Emotional support for embedded knowledge specialists working in clinical settings

Policy recommendations to NHS Employers

Increasingly, NHS organisations are deploying knowledge specialists within clinical settings to bring evidence to bear in the ward, and in primary and community care. This aligns to our vision of Knowledge for Healthcare that: “NHS bodies, their staff, learners, patients and the public use the right knowledge and evidence, at the right time, in the right place, enabling high quality decision-making, learning, research and innovation to achieve excellent healthcare and health improvement.”1

Health Education England’s (2020) recommendations to take incremental steps to improve the staff ratio between qualified librarians and knowledge managers per member of the NHS workforce identifies the need for more clinical librarian roles to drive improvements in both the quality of care and productivity.2

Rationale

Our expectation is that the number of embedded roles for knowledge specialists will grow. Therefore, it is timely for NHS organisations to review and put in place appropriate mechanisms for psychological support for this specialist workforce to ensure their health and wellbeing.

Librarians working in clinical settings report that some situations they witness are distressing. It is a challenge for them to know who to approach to talk about what they have encountered. They report that inclusion in team debriefs within the clinical department is rare but helpful.

The benefits of team debriefing [*] and clinical supervision are well understood as support mechanisms to aid reflection and provide a confidential space to discuss work, with a focus on improving practice and patient care.3 Debriefing in the clinical environment enables a whole team perspective, supporting both personal and professional needs. 4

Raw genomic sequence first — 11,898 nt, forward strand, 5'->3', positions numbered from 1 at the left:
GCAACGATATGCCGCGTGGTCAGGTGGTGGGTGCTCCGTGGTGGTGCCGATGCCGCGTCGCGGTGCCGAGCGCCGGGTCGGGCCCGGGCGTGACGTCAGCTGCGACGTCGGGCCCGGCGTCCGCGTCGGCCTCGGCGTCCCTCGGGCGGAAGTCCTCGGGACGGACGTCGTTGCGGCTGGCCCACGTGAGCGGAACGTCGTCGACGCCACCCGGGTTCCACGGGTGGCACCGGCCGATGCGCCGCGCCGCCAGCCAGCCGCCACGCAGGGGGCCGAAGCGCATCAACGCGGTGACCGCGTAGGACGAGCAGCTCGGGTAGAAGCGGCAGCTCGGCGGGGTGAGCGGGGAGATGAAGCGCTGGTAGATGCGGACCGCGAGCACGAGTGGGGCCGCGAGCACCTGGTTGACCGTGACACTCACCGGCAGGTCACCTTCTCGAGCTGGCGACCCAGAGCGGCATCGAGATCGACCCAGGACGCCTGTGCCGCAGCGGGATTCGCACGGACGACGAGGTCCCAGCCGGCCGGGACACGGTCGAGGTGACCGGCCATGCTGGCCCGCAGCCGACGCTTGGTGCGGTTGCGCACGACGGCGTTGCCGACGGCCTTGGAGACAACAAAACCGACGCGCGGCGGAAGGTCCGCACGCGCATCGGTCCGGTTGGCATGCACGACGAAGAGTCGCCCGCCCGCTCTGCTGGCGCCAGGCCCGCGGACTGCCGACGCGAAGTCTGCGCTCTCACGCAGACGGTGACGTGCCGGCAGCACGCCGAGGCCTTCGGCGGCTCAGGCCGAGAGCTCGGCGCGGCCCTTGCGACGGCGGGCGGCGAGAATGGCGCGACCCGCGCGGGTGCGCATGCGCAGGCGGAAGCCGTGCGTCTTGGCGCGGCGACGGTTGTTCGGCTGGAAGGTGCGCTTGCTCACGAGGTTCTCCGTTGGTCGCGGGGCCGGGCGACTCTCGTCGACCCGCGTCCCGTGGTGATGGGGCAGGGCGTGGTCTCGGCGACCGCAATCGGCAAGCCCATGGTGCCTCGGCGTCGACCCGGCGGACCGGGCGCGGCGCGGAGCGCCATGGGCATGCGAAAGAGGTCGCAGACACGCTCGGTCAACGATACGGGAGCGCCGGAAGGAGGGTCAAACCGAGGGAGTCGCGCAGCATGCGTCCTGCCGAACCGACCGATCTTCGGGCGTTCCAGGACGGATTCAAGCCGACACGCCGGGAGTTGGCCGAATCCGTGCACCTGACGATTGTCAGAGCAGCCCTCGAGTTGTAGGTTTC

A case study of a Schwartz Round for Clinical Librarians illustrates that the emotional impact of working with patients should not be overlooked for embedded knowledge and library specialists and similar arrangements should be made as those already established for clinical colleagues. 5

Recommendations

The Executive is asked to approve the following recommendations to NHS provider organisations:

  1. NHS organisations ensure that the psychological well-being of librarians and knowledge specialists working in clinical environments is considered.
  2. NHS organisations extend existing arrangements for the multi-disciplinary team to include clinical librarians and knowledge specialists.
  3. Access to psychological wellbeing services provided within the organisation is highlighted to embedded librarians and knowledge specialists working in clinical environments.

References

1. Knowledge for Healthcare: A Development Framework for NHS Library and Knowledge Services in England. Health Education England, 2014. https://kfh.libraryservices.nhs.uk/wpcontent/uploads/2018/03/Knowledge_for_healthcare_a_development_framework_2014.pdf (updated web location)

2. Recommendations to improve the staff ratio for the number of qualified library and knowledge specialists per member of NHS workforce. Health Education England, 2020. https://www.hee.nhs.uk/sites/default/files/documents/HEE%20LKS%20Staff%20Ratio%20Policy%20January%202020.pdf

3. Bifarin, O and Stonehouse, D, Clinical supervision: an important part of every nurse's practice. British Journal of Nursing. 2017; 26 (6): 331-335. https://www.magonlinelibrary.com/doi/pdf/10.12968/bjon.2017.26.6.331

4. Clark, R and McLean, C, The professional and personal debriefing needs of ward based nurses after involvement in a cardiac arrest: An explorative qualitative pilot study. Intensive Crit Care Nurs. 2018; Aug;47:78-84. https://pubmed.ncbi.nlm.nih.gov/29680586/

5. Williams, H, White, J and Burgess, S, A Schwartz Round for Clinical Librarians – a case study. Journal of EAHIL. 2018; Vol. 14 (2): 9-11. http://eahil-test.journals.ed.ac.uk/ojs/index.php/JEAHIL/article/view/246/217